Hawaii Five-0, Season 6, Episode 10 - Ka Makau Kaa Kaua

(The Sweet Science)

The brother of a local boxer is killed the night before his championship bout, and Five-0 connects it to Gabriel Waincroft, who has an even bigger target in mind. Meanwhile, Adam takes a plea and prepares to serve his sentence.

'Once Upon a Time' bosses on the future of the fairy-tale drama
Could Once Upon a Time go the way of Lost? In the wake of the news that the ABC fairy-tale drama has been renewed for a sixth season, it seems...

Could Once Upon a Time go the way of Lost?

From early in its run, Once Upon a Time has drawn comparisons to that other famous ABC series on which both Kitsis and Horowitz also worked. Not only do the island-mystery drama and fairy-tale series draw thematic parallels, but they also share a fair number of actors — Lana Parrilla, Emilie de Ravin, Elizabeth Mitchell, Rebecca Mader, Alan Dale, and Jorge Garcia among them.

Ahead of Lost’s third season finale, ABC announced that the series would conclude with three truncated seasons, allowing executive producers Damon Lindelof and Carlton Cuse to set an end date for their critically acclaimed show. With that in mind, are the powers that be at Once Upon a Time aiming to set their own end date?

“It’s a different thing than Lost,” Horowitz tells EW. “There are some similarities in our storytelling — that’s where we came from — but Lost was a much more closed-ended show that needed that kind of ending.”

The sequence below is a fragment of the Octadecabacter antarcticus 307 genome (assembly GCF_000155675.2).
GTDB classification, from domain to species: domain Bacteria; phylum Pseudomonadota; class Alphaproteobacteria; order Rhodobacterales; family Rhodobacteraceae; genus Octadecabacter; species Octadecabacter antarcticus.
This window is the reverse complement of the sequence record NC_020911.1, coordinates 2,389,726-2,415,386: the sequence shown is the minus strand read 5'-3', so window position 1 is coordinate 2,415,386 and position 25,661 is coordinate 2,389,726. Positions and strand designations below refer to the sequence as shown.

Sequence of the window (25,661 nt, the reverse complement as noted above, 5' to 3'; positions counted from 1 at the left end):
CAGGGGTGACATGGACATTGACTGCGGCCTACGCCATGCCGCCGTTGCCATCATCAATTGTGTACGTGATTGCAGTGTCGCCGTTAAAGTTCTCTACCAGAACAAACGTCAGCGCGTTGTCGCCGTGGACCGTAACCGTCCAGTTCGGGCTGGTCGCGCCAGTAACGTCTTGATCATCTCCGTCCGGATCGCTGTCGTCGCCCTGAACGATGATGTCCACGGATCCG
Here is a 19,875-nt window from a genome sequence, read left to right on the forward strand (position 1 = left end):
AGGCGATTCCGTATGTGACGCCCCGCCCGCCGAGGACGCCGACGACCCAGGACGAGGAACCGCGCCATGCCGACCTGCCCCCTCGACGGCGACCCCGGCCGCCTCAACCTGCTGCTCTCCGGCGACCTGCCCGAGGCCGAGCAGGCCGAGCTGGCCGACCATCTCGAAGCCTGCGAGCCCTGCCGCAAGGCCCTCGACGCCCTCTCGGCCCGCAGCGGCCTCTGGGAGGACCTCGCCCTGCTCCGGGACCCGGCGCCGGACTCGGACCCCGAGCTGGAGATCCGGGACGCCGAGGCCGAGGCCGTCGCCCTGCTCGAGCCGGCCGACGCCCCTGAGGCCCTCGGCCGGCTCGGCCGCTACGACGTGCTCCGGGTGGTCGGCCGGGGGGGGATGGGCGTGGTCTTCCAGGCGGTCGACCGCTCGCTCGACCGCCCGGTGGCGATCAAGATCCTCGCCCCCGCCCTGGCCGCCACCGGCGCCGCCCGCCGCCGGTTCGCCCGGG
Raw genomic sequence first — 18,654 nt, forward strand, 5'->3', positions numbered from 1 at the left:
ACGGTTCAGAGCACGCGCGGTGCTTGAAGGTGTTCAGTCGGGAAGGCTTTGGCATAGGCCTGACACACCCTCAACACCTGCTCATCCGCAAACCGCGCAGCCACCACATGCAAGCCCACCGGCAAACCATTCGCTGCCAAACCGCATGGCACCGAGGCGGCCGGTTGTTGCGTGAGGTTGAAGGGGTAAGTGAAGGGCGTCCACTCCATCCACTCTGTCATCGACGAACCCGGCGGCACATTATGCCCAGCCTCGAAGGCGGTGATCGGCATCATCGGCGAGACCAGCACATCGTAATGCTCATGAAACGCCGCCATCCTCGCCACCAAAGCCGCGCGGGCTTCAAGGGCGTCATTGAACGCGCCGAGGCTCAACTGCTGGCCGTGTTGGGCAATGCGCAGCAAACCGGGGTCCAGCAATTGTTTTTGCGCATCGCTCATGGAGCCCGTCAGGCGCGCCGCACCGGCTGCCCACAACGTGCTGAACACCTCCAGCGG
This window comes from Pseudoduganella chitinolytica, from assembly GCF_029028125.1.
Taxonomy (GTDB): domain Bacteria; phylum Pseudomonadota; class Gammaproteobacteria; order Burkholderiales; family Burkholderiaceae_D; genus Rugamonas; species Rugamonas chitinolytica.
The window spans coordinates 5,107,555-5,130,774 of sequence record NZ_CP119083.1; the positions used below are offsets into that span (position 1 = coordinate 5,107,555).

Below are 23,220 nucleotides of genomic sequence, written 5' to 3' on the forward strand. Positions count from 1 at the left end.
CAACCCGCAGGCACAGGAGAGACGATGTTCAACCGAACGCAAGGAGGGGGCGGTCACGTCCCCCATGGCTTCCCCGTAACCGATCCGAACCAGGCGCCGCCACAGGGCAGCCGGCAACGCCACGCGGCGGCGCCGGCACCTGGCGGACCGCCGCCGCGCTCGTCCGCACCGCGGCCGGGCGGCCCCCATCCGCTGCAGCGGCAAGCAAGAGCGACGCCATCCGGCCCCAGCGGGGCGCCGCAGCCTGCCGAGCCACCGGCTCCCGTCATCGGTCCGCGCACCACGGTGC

Not that an end for OUAT is pressing. While Once Upon a Time’s ratings have been on the decline, its Live +7 numbers tend to give the show a bump in the coveted 18–49 demo, so there’s still a fair-sized audience tuning in to find out what happens to their favorite characters.

With an endless supply of characters at their disposal […], all of which stands to reason the show could go on for years to come.

Though, the producers do have some semblance of an ending in their back pocket. “We certainly have endpoints in mind for many of our characters and where we want the story to go and finish up, but we have different ways of getting there,” Horowitz says. “We’re not, at this point, setting a specific end date for the show. But what we are doing is taking the luxury of knowing we have another season to be able to continue our long-term planning.”

Therefore, the OUAT bosses are not looking at season 6 as the end. “No,” Kitsis says. “We could change our minds in a few months, but right now we’re just trying to get out of [season] 5. We have plans for season 6. Listen, there’s a time and a place where, at a certain point, characters either need to find their happiness or not, and we are aware of that. We’re just not ready to answer that question yet.”